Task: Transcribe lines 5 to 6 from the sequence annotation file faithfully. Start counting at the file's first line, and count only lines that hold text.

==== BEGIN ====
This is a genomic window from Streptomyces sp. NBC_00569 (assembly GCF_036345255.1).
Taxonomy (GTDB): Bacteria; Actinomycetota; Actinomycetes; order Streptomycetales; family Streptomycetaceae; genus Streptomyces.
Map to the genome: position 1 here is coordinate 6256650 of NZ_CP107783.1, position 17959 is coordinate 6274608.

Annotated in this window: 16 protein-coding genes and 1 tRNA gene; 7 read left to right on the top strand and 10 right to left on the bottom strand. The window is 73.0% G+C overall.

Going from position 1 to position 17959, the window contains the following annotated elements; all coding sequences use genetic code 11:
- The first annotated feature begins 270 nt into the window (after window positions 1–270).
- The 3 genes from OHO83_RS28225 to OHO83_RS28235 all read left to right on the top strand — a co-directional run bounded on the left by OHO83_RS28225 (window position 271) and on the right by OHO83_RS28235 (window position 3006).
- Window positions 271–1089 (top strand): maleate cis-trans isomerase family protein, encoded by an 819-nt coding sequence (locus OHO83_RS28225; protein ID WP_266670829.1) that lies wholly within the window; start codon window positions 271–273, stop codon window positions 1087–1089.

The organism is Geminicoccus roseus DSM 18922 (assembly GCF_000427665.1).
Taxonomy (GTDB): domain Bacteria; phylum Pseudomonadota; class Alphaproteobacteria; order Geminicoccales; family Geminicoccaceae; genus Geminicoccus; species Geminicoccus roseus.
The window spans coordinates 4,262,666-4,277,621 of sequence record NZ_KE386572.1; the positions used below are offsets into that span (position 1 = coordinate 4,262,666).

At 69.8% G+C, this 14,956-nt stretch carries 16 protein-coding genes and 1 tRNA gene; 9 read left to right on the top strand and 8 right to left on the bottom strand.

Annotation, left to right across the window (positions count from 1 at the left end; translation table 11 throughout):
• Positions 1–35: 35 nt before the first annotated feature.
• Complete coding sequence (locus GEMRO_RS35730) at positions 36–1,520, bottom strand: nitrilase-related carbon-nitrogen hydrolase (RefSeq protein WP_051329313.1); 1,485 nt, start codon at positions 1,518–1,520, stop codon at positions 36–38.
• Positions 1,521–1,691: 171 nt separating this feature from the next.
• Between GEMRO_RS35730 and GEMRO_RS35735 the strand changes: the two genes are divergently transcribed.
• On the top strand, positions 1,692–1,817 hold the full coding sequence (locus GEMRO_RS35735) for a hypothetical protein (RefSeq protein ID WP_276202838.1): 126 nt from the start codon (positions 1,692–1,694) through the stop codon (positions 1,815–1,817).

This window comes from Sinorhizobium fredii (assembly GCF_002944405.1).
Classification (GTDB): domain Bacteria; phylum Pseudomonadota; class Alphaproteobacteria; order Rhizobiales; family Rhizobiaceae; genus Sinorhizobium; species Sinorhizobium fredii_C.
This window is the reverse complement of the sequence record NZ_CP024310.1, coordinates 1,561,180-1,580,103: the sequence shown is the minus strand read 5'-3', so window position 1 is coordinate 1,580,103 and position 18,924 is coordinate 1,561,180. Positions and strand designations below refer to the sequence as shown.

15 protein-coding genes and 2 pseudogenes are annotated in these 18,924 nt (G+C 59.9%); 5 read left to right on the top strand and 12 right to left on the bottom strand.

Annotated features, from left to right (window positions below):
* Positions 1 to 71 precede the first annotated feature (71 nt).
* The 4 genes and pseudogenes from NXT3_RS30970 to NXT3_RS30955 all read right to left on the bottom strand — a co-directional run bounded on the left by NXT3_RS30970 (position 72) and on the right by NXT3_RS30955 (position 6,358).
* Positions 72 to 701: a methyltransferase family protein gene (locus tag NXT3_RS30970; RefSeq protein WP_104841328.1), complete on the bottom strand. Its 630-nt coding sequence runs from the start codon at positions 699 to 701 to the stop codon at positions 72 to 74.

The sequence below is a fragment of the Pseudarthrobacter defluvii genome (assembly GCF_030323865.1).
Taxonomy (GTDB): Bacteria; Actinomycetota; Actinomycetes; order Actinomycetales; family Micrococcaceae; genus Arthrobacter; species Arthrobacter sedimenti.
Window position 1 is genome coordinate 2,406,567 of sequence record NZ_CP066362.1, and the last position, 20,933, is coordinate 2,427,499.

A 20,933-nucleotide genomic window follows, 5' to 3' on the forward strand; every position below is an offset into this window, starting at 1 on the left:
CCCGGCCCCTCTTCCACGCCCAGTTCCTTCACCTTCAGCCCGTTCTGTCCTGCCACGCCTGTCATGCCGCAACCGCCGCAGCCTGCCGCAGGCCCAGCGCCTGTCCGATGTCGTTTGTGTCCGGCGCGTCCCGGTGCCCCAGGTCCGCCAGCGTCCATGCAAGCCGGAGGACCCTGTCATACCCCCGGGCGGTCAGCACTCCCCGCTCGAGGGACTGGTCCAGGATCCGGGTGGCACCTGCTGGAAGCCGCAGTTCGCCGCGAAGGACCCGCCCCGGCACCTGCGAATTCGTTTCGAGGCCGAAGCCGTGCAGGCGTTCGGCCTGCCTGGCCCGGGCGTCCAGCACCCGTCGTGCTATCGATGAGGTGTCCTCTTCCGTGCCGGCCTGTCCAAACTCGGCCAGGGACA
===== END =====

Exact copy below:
Going from position 1 to position 17959, the window contains the following annotated elements; all coding sequences use genetic code 11:
- The first annotated feature begins 270 nt into the window (after window positions 1–270).